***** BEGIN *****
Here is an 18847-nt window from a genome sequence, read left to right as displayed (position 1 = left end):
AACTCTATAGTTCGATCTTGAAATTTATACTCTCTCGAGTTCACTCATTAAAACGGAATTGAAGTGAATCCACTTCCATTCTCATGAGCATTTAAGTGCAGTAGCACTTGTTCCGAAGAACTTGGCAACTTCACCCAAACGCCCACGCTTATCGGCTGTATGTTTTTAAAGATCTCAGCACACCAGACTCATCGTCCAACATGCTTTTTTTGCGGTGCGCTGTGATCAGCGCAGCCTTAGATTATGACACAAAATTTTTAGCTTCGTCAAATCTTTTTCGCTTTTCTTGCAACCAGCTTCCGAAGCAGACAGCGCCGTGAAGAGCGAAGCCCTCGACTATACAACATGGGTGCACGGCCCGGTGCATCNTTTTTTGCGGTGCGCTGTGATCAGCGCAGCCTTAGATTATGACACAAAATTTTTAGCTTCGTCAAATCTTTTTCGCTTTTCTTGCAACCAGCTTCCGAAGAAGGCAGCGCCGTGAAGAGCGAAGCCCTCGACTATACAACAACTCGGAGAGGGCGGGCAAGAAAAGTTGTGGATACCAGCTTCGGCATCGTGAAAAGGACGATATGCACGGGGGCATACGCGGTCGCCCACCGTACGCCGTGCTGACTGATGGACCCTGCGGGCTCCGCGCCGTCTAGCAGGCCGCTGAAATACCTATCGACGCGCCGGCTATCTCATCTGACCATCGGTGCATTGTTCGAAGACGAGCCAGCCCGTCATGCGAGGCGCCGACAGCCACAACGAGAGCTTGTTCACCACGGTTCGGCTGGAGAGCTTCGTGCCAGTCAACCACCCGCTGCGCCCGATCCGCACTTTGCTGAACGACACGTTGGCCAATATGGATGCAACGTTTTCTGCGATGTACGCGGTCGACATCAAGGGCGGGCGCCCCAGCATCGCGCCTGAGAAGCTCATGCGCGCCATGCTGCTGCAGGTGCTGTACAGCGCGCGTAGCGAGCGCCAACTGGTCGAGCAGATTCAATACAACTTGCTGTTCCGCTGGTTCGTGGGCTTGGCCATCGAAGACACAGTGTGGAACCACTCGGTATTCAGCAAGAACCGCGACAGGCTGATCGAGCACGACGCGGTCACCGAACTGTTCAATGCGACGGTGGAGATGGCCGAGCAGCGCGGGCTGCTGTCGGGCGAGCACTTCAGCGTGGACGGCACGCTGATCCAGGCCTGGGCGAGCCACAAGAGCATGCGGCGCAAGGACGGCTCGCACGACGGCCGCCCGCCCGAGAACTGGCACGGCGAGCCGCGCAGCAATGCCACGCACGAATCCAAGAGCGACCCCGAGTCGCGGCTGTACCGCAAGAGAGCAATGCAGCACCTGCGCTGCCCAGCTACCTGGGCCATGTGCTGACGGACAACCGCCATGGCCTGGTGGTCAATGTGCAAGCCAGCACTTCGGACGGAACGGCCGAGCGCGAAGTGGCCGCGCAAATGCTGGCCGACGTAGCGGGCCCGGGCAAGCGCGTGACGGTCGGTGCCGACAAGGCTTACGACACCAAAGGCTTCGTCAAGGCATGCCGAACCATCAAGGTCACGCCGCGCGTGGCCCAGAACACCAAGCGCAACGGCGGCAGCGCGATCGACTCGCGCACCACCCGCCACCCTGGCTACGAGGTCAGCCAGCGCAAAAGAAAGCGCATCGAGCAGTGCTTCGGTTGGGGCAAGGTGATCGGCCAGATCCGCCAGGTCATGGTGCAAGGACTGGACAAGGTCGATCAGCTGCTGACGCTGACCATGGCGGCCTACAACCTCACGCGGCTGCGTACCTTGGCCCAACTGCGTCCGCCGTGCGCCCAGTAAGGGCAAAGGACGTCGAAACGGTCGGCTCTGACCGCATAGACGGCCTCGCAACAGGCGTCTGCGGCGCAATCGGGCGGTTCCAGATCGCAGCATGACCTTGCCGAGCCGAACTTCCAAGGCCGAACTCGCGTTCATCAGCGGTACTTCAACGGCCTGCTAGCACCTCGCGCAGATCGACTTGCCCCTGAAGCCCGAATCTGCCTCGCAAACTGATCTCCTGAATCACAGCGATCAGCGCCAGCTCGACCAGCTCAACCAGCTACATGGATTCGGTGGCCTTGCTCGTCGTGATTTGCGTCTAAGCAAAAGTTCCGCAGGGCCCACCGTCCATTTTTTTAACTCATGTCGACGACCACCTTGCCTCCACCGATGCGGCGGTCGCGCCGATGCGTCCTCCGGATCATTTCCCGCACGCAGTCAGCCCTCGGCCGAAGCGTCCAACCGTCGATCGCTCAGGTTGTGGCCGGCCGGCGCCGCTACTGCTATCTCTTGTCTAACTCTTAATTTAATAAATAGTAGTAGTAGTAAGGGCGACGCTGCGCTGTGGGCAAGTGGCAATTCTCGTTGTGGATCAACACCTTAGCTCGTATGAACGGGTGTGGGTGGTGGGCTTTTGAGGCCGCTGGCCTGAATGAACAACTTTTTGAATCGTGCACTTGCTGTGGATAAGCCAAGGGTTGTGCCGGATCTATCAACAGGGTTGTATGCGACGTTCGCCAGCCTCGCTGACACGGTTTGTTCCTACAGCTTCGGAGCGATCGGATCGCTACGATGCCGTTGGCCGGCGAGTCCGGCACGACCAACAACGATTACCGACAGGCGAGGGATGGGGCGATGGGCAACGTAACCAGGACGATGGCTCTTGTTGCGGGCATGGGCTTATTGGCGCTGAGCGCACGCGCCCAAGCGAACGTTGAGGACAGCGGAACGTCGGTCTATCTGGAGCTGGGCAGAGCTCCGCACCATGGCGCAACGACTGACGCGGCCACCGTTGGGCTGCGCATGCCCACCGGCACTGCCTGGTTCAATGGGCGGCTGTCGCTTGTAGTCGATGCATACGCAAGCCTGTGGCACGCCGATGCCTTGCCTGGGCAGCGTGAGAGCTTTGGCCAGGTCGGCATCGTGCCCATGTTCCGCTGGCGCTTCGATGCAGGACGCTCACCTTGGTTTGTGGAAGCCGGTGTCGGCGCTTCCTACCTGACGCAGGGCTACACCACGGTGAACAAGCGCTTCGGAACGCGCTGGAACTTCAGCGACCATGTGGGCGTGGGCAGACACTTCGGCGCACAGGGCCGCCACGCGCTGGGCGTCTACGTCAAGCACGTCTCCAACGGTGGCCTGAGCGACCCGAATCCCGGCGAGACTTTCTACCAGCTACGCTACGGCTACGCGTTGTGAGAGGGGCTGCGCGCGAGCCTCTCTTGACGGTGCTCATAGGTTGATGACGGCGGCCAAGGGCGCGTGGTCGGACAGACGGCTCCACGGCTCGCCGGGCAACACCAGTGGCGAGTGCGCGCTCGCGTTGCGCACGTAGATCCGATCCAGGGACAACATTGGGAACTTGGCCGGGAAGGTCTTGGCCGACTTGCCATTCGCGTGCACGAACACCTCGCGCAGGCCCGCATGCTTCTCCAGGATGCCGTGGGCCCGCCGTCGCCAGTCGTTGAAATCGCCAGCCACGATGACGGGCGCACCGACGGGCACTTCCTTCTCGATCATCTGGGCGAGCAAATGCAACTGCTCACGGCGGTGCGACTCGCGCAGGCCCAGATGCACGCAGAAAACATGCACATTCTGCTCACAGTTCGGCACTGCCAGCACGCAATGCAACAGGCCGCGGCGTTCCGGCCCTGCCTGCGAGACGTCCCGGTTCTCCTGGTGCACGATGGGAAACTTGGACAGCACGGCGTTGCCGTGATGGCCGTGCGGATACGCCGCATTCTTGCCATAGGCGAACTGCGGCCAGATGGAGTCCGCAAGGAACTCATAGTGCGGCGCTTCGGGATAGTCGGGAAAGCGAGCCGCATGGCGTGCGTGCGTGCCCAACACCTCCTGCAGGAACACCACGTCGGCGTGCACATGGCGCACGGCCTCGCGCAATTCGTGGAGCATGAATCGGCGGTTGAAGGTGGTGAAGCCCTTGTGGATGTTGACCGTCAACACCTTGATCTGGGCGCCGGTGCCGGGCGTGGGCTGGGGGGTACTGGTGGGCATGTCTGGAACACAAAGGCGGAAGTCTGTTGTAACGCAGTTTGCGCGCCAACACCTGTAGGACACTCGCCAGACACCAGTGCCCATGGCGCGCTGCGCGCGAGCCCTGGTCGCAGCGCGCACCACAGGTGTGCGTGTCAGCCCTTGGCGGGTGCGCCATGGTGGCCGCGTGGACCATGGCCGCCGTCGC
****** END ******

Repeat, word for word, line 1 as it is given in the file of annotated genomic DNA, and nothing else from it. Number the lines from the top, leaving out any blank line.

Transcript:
Here is an 18847-nt window from a genome sequence, read left to right as displayed (position 1 = left end):